A Peek at the Making of Our Tamales
It's a Labor of Love : )
It's a Labor of Love : )
John was playing with the camera on his new iphone 4s while Chef Dale was making a batch of tamales a few days ago. The photos turned out great (making me and my iphone 3 envious!), so I thought I'd share them with you. Nothing says special fiesta to me like a tamale. We don't have them on the menu all the time, but when we do, I am a happy happy person.
Tamales aren't necessarily difficult to make--just time intensive. Give it a shot or we could do it for you. Our team will be happy to make you a fresh batch of tamales from scratch just like this.
Here's that peek at how we hand roll tamales at the Inn....
The First Step is to prepare the corn husks. A warm water soak ensures that they are soft and pliable. A couple of hours do the trick. Next, the dough is prepared from Corn Masa Flour and a few other ingredients. In this case Chef Dale also added some pureed acorn squash to the dough. Nice touch.
Then, it is time to fill the tamales. The excess water is cleared from the corn husks and the dough is smeared on the husk. Here's where experience and technique pay off. Maybe Karen (our tamale-making pro) will share her secrets. She's been making tamales at the Inn for close to two decades. You could ask her for advice next time you visit the restaurant. The filling is placed in the middle so when folded it is completely encased with the delicious dough.
In this example we are using steamed cubed acorn squash and black beans. This one is great for our vegetarian friends. Our most popular fillings at the Inn are the spicy pork or the shredded chicken. My personal favorite is chorizo and potato followed closely by this black bean and squash version. Btw, the filling is prepared and cooked before we stuff our tamales. Don't over fill or you'll have a difficult time rolling them.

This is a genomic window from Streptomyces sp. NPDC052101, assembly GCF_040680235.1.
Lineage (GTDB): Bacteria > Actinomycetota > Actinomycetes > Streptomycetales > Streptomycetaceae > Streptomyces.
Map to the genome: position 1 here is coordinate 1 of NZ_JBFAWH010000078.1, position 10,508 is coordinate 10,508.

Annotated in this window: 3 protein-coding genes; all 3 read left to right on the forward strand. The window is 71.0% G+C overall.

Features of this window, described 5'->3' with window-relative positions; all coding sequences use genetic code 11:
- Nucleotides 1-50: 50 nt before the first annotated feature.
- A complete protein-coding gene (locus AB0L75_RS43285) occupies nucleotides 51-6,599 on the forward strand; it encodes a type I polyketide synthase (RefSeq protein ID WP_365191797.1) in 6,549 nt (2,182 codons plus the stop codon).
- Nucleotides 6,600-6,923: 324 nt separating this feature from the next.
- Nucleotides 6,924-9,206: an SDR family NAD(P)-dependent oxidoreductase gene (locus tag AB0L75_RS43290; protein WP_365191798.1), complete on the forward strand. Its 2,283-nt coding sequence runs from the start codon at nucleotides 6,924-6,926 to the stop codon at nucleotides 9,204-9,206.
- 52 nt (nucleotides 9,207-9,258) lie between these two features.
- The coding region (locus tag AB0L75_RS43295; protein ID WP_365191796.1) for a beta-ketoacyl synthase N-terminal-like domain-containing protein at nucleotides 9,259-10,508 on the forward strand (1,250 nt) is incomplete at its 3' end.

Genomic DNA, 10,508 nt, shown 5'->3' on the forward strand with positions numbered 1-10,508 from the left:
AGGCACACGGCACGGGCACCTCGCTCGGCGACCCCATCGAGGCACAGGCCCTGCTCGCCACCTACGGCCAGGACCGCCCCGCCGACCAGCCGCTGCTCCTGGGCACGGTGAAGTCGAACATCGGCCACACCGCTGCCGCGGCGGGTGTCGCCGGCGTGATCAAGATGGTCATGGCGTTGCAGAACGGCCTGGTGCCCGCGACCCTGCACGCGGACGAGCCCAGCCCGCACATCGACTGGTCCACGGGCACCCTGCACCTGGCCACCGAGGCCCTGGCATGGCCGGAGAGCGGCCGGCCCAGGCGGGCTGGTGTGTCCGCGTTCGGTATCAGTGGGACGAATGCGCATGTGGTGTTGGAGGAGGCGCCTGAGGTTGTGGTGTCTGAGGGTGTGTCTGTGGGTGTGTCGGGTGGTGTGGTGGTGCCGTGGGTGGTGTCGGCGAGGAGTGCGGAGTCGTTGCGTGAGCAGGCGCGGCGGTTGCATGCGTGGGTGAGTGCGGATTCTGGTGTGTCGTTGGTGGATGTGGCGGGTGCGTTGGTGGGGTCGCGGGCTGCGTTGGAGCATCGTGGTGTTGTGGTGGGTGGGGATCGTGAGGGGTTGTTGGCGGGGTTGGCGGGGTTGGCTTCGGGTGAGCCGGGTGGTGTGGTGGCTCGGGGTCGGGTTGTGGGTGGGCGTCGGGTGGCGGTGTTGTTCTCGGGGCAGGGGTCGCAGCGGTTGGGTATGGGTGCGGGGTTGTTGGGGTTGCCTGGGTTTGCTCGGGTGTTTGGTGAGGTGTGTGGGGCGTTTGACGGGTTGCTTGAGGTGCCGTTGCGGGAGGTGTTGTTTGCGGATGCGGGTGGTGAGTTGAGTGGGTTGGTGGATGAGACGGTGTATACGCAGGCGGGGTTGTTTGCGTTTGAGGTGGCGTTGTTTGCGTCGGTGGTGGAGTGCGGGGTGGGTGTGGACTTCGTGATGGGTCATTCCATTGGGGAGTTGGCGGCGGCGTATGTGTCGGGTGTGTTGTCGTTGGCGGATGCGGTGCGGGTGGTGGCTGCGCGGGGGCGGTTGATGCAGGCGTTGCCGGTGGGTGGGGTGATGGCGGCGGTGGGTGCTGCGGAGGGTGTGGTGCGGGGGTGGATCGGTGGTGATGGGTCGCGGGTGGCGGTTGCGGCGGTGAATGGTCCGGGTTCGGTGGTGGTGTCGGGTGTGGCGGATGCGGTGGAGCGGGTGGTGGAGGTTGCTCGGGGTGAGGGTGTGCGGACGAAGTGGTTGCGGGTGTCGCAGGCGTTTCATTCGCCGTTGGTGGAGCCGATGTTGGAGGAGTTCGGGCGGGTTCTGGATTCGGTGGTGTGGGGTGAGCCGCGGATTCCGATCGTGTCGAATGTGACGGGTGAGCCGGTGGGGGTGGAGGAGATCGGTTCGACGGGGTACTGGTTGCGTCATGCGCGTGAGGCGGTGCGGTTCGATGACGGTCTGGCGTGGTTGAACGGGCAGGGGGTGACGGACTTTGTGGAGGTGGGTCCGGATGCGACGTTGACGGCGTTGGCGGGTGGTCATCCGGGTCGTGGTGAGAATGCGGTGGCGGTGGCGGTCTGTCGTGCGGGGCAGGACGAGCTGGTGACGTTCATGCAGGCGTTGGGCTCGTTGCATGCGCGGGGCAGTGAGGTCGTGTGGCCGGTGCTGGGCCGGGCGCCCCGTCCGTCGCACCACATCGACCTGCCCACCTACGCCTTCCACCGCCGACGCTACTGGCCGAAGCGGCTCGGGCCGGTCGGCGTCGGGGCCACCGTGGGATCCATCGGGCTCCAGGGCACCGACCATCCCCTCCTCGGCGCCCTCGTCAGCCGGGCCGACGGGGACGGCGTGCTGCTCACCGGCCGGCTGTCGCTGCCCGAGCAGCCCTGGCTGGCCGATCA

Now it is ready for steaming. It takes about two hours. Keep checking the water level and add water as needed to keep it up. Why no cute little bow? I asked the same question. The purpose of the bow is to keep the tamales together but because we nestle ours close together in a flat steam pan, they stay closed. Also, it is kinda awkward for customers to try to untie those little bows. They are more of a nuisance than a help. It is much easier to unfold and enjoy. : )
Here's one on the plate ready to eat. Complete with a Spicy Coconut Rum dipping sauce Chef Dale created. We typically serve chicken and chorizo tamales with a chipotle ranch and the pork tamales with green salsa made from tomatillos.Yum!
When you unfold the tamale it will look something like this. Opps! Sorry....I took a few bites (or more) before the photograph was taken. I couldn't resist. Making tamales from scratch like this is well worth it. Won't the other guests be impressed with this at the potluck? They make a great appetizer or dinner. If you attempt it yourself, please let me know how it went and what filling you used. I can't wait to hear about it.
If this is just too much time for you, or you are intimated by the thought, come visit us at the Inn to enjoy a tamale. We'll also be happy to cook you up a batch. Call John or Chef Dale at 412-366-4140 to order tamales for your next gathering. Check out our Catering-to-Go Menu here: http://www.franklininn.net/Franklincatering2011.html